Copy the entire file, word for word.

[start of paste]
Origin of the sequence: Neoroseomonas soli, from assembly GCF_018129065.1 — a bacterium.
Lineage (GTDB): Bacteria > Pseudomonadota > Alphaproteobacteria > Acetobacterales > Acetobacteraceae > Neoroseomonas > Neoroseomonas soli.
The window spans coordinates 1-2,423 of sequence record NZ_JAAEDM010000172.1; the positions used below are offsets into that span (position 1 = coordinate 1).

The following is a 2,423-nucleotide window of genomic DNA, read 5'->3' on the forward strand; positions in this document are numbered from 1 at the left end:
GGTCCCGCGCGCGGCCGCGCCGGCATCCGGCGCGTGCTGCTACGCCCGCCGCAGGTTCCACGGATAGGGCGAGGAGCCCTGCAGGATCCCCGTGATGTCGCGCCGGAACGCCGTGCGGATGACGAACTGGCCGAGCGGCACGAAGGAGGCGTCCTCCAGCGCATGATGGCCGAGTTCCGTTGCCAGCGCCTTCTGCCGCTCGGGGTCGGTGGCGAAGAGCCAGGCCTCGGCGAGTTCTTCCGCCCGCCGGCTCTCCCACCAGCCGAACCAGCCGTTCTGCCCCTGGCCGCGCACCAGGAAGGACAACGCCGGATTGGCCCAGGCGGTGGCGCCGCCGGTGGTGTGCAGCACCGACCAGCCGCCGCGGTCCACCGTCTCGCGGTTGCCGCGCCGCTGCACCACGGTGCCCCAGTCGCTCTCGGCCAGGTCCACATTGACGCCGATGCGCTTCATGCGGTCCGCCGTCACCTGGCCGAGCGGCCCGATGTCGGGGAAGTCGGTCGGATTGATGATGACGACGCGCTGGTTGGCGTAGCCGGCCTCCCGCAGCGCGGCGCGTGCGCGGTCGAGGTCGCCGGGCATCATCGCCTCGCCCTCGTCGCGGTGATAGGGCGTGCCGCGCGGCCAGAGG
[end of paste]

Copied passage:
Origin of the sequence: Neoroseomonas soli, from assembly GCF_018129065.1 — a bacterium.
Lineage (GTDB): Bacteria > Pseudomonadota > Alphaproteobacteria > Acetobacterales > Acetobacteraceae > Neoroseomonas > Neoroseomonas soli.
The window spans coordinates 1-2,423 of sequence record NZ_JAAEDM010000172.1; the positions used below are offsets into that span (position 1 = coordinate 1).

The following is a 2,423-nucleotide window of genomic DNA, read 5'->3' on the forward strand; positions in this document are numbered from 1 at the left end:
GGTCCCGCGCGCGGCCGCGCCGGCATCCGGCGCGTGCTGCTACGCCCGCCGCAGGTTCCACGGATAGGGCGAGGAGCCCTGCAGGATCCCCGTGATGTCGCGCCGGAACGCCGTGCGGATGACGAACTGGCCGAGCGGCACGAAGGAGGCGTCCTCCAGCGCATGATGGCCGAGTTCCGTTGCCAGCGCCTTCTGCCGCTCGGGGTCGGTGGCGAAGAGCCAGGCCTCGGCGAGTTCTTCCGCCCGCCGGCTCTCCCACCAGCCGAACCAGCCGTTCTGCCCCTGGCCGCGCACCAGGAAGGACAACGCCGGATTGGCCCAGGCGGTGGCGCCGCCGGTGGTGTGCAGCACCGACCAGCCGCCGCGGTCCACCGTCTCGCGGTTGCCGCGCCGCTGCACCACGGTGCCCCAGTCGCTCTCGGCCAGGTCCACATTGACGCCGATGCGCTTCATGCGGTCCGCCGTCACCTGGCCGAGCGGCCCGATGTCGGGGAAGTCGGTCGGATTGATGATGACGACGCGCTGGTTGGCGTAGCCGGCCTCCCGCAGCGCGGCGCGTGCGCGGTCGAGGTCGCCGGGCATCATCGCCTCGCCCTCGTCGCGGTGATAGGGCGTGCCGCGCGGCCAGAGG